Curtster...

    Some ranges shoot over/into water and wetlands and in our case, we have the dubious distinction of acquiring the first EPA NPDES permit to discharge a pollutant into Waters of the US. While some cases have succesfully fought that - we were #1 and while we lost the battle we won the war (still shooting), but require non-lead shot - so we shoot steel and tons of it! (since 2001)

    Just began offering ATA registered last month with our 2nd shoot in October. Steel is no big deal and right now... a bargain compared to lead.

    Jay
     
  17. wolfram

    wolfram Well-Known Member

    Joined:
    Jul 17, 2007
    Messages:
    6,263
    Loading my own saves me from doing something less productive (like watching TV)and it is a great way to unwind and forget about the every day grind for awhile. Also I buy components in bulk so I can generally crank out any kind of ammo any time I want it. (No running to Wally World for a four pack). Dollars per case savings? Well I wish that were a significant factor but it's not for me anyway.
     
  18. John Thompson

    John Thompson TS Member

    Joined:
    Aug 22, 2007
    Messages:
    756
    I use premium shot,slow rate powder, oem wads & primers and load on a hydraulic PW. From data in numerous articles I have learned that I can expect a more consistent FPS from my setup than I will get from new first rate Factory loads. I have shot low end shells and have opened some, the shot is not nearly as consistent in size or coloration (inconsistent chemistry). I load for the same or a little less than new cheapies according to the cost calculator on this site.
     
  19. fearlessfain

    fearlessfain TS Member

    Joined:
    Feb 7, 2006
    Messages:
    520
    you may pick up the hulls for free, but they still have a value and must be figured in the cost.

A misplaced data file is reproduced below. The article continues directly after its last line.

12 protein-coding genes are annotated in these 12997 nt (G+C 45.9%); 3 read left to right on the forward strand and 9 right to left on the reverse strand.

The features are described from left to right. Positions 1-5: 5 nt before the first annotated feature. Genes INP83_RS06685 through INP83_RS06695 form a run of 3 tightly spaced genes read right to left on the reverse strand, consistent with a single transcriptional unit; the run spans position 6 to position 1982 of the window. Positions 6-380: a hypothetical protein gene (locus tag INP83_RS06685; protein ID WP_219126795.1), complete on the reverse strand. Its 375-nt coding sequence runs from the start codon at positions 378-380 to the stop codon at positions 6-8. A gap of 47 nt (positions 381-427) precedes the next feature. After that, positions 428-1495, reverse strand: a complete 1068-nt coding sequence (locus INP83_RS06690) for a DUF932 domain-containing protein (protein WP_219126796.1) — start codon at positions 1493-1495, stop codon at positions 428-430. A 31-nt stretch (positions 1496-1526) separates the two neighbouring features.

20. powderburn

    powderburn Member

    Joined:
    Apr 3, 2008
    Messages:
    486
    Location:
    Anderson, IN
    Hi!
    The thing that I like the most, like others have said, is to make a shell you can't buy. I load everything down as far as powder and shot. two important reasons: cost per box and recoil. The more years you shoot, you will become weary of recoil. I don't believe a release trigger is the answer for flinching. The real answer is those guys have become recoil conscious (whether they want to admit it or not) and have not learned that loading shells down actually helps your pattern, and that extra 1/8 oz. of shot just rattles and bangs it's way out the barrel and becomes flyers anyway. A good recipe for a one oz. load is the most versatile load you can load. It'll break them at 27, it'll smash them in skeet, and is a super sporting clays load. The loading manuals are a good tool, but they all tend to load hot, thumping loads. If you find a 1 oz. load in a manual, try it for a while, and then back off the powder a bit. Maybe only a powder bushing down or two. Yes, you will lose a little speed, but the only time you'll notice is past the 27 on a shootoff or something.
    Reloading is a joy to me. A big glass of iced tea, a Cubs game on the telly, and my MEC 600 Jr. is all it takes for enjoyment. It's not the most money-saving thing anymore. I think the rise in components are making people "settle" and buy the new crap from the Dick's, Wal-M, etc. and I will not buy that crap until I absolutely have to. If you get into reloading, you'll have fun beating the stores and not beating yourself up with recoil. That's about it. Have fun shooting and smash em all.
     
Thread Status:
Not open for further replies.